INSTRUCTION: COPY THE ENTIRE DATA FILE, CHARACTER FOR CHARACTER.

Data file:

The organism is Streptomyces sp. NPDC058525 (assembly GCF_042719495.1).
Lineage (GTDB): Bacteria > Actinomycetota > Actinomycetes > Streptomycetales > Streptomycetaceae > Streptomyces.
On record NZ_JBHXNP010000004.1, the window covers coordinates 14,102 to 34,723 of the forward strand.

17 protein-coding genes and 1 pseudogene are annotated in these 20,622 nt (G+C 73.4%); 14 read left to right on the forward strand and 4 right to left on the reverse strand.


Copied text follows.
The organism is Streptomyces sp. NPDC058525 (assembly GCF_042719495.1).
Lineage (GTDB): Bacteria > Actinomycetota > Actinomycetes > Streptomycetales > Streptomycetaceae > Streptomyces.
On record NZ_JBHXNP010000004.1, the window covers coordinates 14,102 to 34,723 of the forward strand.

17 protein-coding genes and 1 pseudogene are annotated in these 20,622 nt (G+C 73.4%); 14 read left to right on the forward strand and 4 right to left on the reverse strand.